Meadowmat is a new landscaping material that makes it easy for anyone to create a wild flower meadow of any size.
Follow our blog to find out what to expect from Meadowmat wild flower matting, compare it to wild flower seeds and see what is happening in one of the few, ancient, traditionally managed meadows left in Norfolk
Saturday, 24 November 2012
Is biodiversity too untidy for 21st century living?
Wildlife-friendly garden or lazy gardener?
The weather today is grey and gloomy, and because I've spent a good part of the last fortnight away from home; 2 days for my son's graduation in Sheffield, a day in London at the steering committee meeting for the Landscape Show, a reception at the House of Commons and of course the Futurescape Show at Kempton Park; the inside of my house is looking rather unkempt.
Now I hate housework with a vengeance and a passion, so invariably, as soon as I pick up a broom, my thoughts begin to wander, and today I'm wondering if our modern day obsession with outward appearances has lead to the demise of garden wildlife.
When I think about life in the western world, it seems to me that in general, we're far more materialistic than our predecessors ever were; more concerned with presenting the right image of ourselves to the rest of the world and, sadly, a tad self obsessed.
Way back in history, gardening for leisure was only for the rich and privileged. Everyone else was concentrating on keeping warm, dry and fed - but not necessarily in that order. As time went on, life became slightly better for the masses. If they were employed, they were generally housed too, but gardens were still only for the wealthier folks. So, it follows that if you had a garden, you were socially superior to anyone living in a two-up-two-down like my Auntie Aggies house in Preston.
Auntie Aggie lived in a terraced house with a front door that opened onto the street and a back door that lead into a tiny paved yard with a privvy but no room for greenery. Uncle Tom used to supplement their diet with veg grown on his allotment. The whole estate was the same, row on row of perfectly decent mill workers houses. If you happened to reach foreman grade, you may have been able to afford a house with a bit of a garden. Maybe grow a few roses...p
Jump forward to the 1950's and low and behold, standards of living have risen for some people and the lawnmower has become affordable. More people have gardens and they make a point of keeping them immaculate so that the whole world knows they are a happy, decent and prosperous family. There'll be a lawn, a hedge, flower borders, possibly a bird bath and it’s crucial that everything is neat and tidy.
By 2012, the family has got wheels – lots of them – and they need a place to park them that is close to the front door and acceptable to the insurance company.So, the front garden is (very neatly) buried under brick-weave and concrete.With these wheels, the family can travel – to the retail park, to friends’ houses and to work….and let’s face it; they need to work long hours to raise the money to pay for their home, their cars, their big TV and their brick-weave.With no energy left at the end of the week, gardening takes second place to more relaxing pastimes and so the back lawn and flower beds are transformed into a low-maintenance deck with a patio area and a plastic lawn.The hedge is then replaced with a wooden fence that won’t ever need trimming and bingo! very neat, quite attractive, but devoid of habitat.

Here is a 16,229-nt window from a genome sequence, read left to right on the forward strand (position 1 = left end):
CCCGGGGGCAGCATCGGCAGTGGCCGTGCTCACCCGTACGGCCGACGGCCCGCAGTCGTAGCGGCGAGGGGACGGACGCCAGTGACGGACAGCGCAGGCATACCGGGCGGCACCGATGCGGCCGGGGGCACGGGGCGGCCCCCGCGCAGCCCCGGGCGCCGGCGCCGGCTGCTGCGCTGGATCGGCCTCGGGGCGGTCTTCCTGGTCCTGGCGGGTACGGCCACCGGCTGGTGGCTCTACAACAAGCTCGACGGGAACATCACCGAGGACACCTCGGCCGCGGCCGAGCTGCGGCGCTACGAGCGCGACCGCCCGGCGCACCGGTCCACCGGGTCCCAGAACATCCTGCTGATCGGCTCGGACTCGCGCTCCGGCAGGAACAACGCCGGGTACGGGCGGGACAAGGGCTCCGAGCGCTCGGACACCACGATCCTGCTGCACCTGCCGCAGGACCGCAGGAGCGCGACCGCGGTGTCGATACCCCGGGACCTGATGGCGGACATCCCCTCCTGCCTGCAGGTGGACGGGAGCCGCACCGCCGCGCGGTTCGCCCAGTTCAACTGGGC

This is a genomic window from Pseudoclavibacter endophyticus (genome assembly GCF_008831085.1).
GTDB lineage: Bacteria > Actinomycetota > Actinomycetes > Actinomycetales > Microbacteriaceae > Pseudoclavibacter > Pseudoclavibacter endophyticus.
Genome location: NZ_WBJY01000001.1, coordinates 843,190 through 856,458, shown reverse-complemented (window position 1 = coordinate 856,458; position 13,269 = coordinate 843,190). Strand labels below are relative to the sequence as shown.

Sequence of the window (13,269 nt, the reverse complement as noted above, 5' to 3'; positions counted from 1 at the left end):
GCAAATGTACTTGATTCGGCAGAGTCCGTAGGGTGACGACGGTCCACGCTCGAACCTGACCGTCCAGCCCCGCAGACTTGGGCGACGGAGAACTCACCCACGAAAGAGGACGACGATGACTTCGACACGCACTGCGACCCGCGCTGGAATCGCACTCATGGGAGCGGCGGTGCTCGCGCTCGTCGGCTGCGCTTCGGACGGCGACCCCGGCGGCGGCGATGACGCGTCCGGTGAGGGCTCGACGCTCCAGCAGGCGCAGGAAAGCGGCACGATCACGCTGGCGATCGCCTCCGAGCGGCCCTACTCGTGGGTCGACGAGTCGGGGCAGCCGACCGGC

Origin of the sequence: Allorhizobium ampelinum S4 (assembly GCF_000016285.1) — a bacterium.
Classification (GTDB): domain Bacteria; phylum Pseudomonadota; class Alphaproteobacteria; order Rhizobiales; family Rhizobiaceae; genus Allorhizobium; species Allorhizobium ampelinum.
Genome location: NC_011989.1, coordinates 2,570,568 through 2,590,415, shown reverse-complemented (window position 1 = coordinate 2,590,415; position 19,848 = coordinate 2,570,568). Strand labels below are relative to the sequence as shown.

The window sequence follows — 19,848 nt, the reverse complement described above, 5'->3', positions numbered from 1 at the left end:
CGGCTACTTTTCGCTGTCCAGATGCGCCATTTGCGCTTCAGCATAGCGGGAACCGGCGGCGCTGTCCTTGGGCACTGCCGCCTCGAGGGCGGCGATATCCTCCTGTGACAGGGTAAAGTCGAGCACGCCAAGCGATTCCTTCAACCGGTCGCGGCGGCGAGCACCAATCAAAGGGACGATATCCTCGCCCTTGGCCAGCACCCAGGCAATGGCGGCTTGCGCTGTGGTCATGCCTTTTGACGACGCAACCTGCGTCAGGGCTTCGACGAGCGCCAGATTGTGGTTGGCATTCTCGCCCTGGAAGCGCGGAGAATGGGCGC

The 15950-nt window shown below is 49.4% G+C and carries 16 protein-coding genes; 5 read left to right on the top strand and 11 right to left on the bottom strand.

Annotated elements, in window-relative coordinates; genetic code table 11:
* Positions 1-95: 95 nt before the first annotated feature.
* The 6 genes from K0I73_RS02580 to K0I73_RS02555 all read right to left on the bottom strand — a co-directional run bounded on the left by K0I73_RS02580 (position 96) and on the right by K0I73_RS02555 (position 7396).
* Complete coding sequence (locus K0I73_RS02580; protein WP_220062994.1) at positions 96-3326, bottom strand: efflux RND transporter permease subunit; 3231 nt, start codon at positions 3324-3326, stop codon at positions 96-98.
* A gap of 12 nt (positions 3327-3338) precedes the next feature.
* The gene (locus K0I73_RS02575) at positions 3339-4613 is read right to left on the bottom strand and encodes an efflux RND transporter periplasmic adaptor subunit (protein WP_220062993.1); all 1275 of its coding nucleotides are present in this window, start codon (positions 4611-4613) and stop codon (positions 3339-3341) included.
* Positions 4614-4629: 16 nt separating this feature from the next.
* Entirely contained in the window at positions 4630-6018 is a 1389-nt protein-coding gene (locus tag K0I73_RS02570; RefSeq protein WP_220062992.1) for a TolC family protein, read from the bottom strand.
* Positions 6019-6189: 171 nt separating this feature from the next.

Having said all that…recent research from the RSPB has shown that urban gardens are much more biodiverse than most parks and communal areas.So where does that leave our wildlife?Hungry I suspect.
green roof shed standing in a wildflower meadow
The answer is simple.Find some low maintenance, but biodiverse ways of bringing green plants into public spaces and private gardens.Green roofs and mini wildflower meadows really don’t need a lot of TLC and they can really benefit insects, small mammals and birds without making the outside of a house look unkempt or creating a lot of work.If anything, a living roof on the garden shed or a modern planter filled with colorful native plants will prove to the community that whoever looks after this plot of land is very aware of the importance of biodiversity in the future of our planet and is “doing their bit”
I’m off to temporarily improve the look of the inside of my home…I say temporarily, housework seems like a waste of time when the home is shared by 3 dogs, 2 lively grandchildren, a welly-wearing garden lover and a filthy farmer.It’s no wonder I prefer to be outside.